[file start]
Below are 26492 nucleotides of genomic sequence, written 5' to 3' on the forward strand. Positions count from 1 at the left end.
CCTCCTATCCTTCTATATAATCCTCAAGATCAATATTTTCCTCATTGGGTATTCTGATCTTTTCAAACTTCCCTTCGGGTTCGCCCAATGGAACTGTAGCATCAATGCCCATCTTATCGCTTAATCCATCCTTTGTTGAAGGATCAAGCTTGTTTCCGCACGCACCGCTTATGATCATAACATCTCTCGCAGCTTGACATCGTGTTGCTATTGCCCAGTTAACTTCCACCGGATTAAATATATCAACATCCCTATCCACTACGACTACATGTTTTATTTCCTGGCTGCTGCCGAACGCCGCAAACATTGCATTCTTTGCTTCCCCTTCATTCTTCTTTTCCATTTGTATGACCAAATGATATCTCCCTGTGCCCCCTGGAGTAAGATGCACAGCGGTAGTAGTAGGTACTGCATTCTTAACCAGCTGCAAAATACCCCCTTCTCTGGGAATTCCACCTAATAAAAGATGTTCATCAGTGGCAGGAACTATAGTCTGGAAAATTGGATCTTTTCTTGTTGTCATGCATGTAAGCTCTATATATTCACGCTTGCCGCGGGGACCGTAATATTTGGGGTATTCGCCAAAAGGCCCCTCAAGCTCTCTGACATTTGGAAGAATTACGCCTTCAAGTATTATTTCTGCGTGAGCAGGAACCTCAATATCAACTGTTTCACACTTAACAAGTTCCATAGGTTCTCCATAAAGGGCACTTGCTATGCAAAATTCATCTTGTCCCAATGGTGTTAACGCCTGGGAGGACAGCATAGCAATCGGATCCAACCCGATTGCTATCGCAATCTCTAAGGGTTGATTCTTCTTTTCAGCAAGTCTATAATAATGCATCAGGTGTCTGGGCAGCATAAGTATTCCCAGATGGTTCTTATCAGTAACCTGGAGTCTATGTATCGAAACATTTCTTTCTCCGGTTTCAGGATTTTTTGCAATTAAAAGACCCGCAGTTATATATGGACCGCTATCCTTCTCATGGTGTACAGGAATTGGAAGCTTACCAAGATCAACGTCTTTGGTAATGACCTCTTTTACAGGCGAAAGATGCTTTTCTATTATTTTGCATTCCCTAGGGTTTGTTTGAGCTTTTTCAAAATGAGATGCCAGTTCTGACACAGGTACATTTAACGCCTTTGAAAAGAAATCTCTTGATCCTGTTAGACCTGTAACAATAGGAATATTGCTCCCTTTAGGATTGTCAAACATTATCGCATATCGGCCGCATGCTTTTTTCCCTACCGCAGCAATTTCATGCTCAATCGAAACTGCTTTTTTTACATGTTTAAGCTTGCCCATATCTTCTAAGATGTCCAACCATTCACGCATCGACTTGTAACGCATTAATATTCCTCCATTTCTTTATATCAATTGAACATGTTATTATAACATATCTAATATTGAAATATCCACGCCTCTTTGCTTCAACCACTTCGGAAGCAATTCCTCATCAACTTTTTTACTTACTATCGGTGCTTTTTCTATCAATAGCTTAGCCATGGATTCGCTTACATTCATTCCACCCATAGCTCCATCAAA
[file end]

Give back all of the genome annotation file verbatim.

Below are 26492 nucleotides of genomic sequence, written 5' to 3' on the forward strand. Positions count from 1 at the left end.
CCTCCTATCCTTCTATATAATCCTCAAGATCAATATTTTCCTCATTGGGTATTCTGATCTTTTCAAACTTCCCTTCGGGTTCGCCCAATGGAACTGTAGCATCAATGCCCATCTTATCGCTTAATCCATCCTTTGTTGAAGGATCAAGCTTGTTTCCGCACGCACCGCTTATGATCATAACATCTCTCGCAGCTTGACATCGTGTTGCTATTGCCCAGTTAACTTCCACCGGATTAAATATATCAACATCCCTATCCACTACGACTACATGTTTTATTTCCTGGCTGCTGCCGAACGCCGCAAACATTGCATTCTTTGCTTCCCCTTCATTCTTCTTTTCCATTTGTATGACCAAATGATATCTCCCTGTGCCCCCTGGAGTAAGATGCACAGCGGTAGTAGTAGGTACTGCATTCTTAACCAGCTGCAAAATACCCCCTTCTCTGGGAATTCCACCTAATAAAAGATGTTCATCAGTGGCAGGAACTATAGTCTGGAAAATTGGATCTTTTCTTGTTGTCATGCATGTAAGCTCTATATATTCACGCTTGCCGCGGGGACCGTAATATTTGGGGTATTCGCCAAAAGGCCCCTCAAGCTCTCTGACATTTGGAAGAATTACGCCTTCAAGTATTATTTCTGCGTGAGCAGGAACCTCAATATCAACTGTTTCACACTTAACAAGTTCCATAGGTTCTCCATAAAGGGCACTTGCTATGCAAAATTCATCTTGTCCCAATGGTGTTAACGCCTGGGAGGACAGCATAGCAATCGGATCCAACCCGATTGCTATCGCAATCTCTAAGGGTTGATTCTTCTTTTCAGCAAGTCTATAATAATGCATCAGGTGTCTGGGCAGCATAAGTATTCCCAGATGGTTCTTATCAGTAACCTGGAGTCTATGTATCGAAACATTTCTTTCTCCGGTTTCAGGATTTTTTGCAATTAAAAGACCCGCAGTTATATATGGACCGCTATCCTTCTCATGGTGTACAGGAATTGGAAGCTTACCAAGATCAACGTCTTTGGTAATGACCTCTTTTACAGGCGAAAGATGCTTTTCTATTATTTTGCATTCCCTAGGGTTTGTTTGAGCTTTTTCAAAATGAGATGCCAGTTCTGACACAGGTACATTTAACGCCTTTGAAAAGAAATCTCTTGATCCTGTTAGACCTGTAACAATAGGAATATTGCTCCCTTTAGGATTGTCAAACATTATCGCATATCGGCCGCATGCTTTTTTCCCTACCGCAGCAATTTCATGCTCAATCGAAACTGCTTTTTTTACATGTTTAAGCTTGCCCATATCTTCTAAGATGTCCAACCATTCACGCATCGACTTGTAACGCATTAATATTCCTCCATTTCTTTATATCAATTGAACATGTTATTATAACATATCTAATATTGAAATATCCACGCCTCTTTGCTTCAACCACTTCGGAAGCAATTCCTCATCAACTTTTTTACTTACTATCGGTGCTTTTTCTATCAATAGCTTAGCCATGGATTCGCTTACATTCATTCCACCCATAGCTCCATCAAA